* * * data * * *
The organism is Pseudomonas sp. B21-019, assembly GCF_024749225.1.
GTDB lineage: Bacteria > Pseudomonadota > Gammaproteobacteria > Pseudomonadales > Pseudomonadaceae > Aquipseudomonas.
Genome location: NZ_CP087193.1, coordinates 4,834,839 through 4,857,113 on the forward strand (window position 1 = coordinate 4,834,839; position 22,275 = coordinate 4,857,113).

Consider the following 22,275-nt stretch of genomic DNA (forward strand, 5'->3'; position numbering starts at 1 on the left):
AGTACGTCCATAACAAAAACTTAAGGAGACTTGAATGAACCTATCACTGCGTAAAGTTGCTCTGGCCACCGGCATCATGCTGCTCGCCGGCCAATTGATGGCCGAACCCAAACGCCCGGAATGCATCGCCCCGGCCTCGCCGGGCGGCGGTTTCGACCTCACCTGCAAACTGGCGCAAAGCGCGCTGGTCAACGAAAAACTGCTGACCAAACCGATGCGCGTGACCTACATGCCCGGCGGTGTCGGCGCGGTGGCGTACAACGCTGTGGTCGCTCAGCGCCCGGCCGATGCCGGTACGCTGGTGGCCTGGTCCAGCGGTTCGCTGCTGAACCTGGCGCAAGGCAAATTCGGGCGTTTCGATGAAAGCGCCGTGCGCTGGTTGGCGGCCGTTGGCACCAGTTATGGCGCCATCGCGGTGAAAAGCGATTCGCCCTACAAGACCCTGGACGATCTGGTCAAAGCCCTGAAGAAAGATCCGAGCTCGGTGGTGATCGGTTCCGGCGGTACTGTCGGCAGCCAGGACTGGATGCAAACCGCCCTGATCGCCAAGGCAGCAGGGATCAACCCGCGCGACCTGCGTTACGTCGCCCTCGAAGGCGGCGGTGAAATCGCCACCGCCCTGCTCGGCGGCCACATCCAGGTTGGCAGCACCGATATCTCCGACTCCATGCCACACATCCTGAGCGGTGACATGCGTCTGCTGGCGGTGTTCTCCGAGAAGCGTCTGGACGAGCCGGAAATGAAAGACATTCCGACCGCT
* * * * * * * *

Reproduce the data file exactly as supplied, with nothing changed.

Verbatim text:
The organism is Pseudomonas sp. B21-019, assembly GCF_024749225.1.
GTDB lineage: Bacteria > Pseudomonadota > Gammaproteobacteria > Pseudomonadales > Pseudomonadaceae > Aquipseudomonas.
Genome location: NZ_CP087193.1, coordinates 4,834,839 through 4,857,113 on the forward strand (window position 1 = coordinate 4,834,839; position 22,275 = coordinate 4,857,113).

Consider the following 22,275-nt stretch of genomic DNA (forward strand, 5'->3'; position numbering starts at 1 on the left):
AGTACGTCCATAACAAAAACTTAAGGAGACTTGAATGAACCTATCACTGCGTAAAGTTGCTCTGGCCACCGGCATCATGCTGCTCGCCGGCCAATTGATGGCCGAACCCAAACGCCCGGAATGCATCGCCCCGGCCTCGCCGGGCGGCGGTTTCGACCTCACCTGCAAACTGGCGCAAAGCGCGCTGGTCAACGAAAAACTGCTGACCAAACCGATGCGCGTGACCTACATGCCCGGCGGTGTCGGCGCGGTGGCGTACAACGCTGTGGTCGCTCAGCGCCCGGCCGATGCCGGTACGCTGGTGGCCTGGTCCAGCGGTTCGCTGCTGAACCTGGCGCAAGGCAAATTCGGGCGTTTCGATGAAAGCGCCGTGCGCTGGTTGGCGGCCGTTGGCACCAGTTATGGCGCCATCGCGGTGAAAAGCGATTCGCCCTACAAGACCCTGGACGATCTGGTCAAAGCCCTGAAGAAAGATCCGAGCTCGGTGGTGATCGGTTCCGGCGGTACTGTCGGCAGCCAGGACTGGATGCAAACCGCCCTGATCGCCAAGGCAGCAGGGATCAACCCGCGCGACCTGCGTTACGTCGCCCTCGAAGGCGGCGGTGAAATCGCCACCGCCCTGCTCGGCGGCCACATCCAGGTTGGCAGCACCGATATCTCCGACTCCATGCCACACATCCTGAGCGGTGACATGCGTCTGCTGGCGGTGTTCTCCGAGAAGCGTCTGGACGAGCCGGAAATGAAAGACATTCCGACCGCT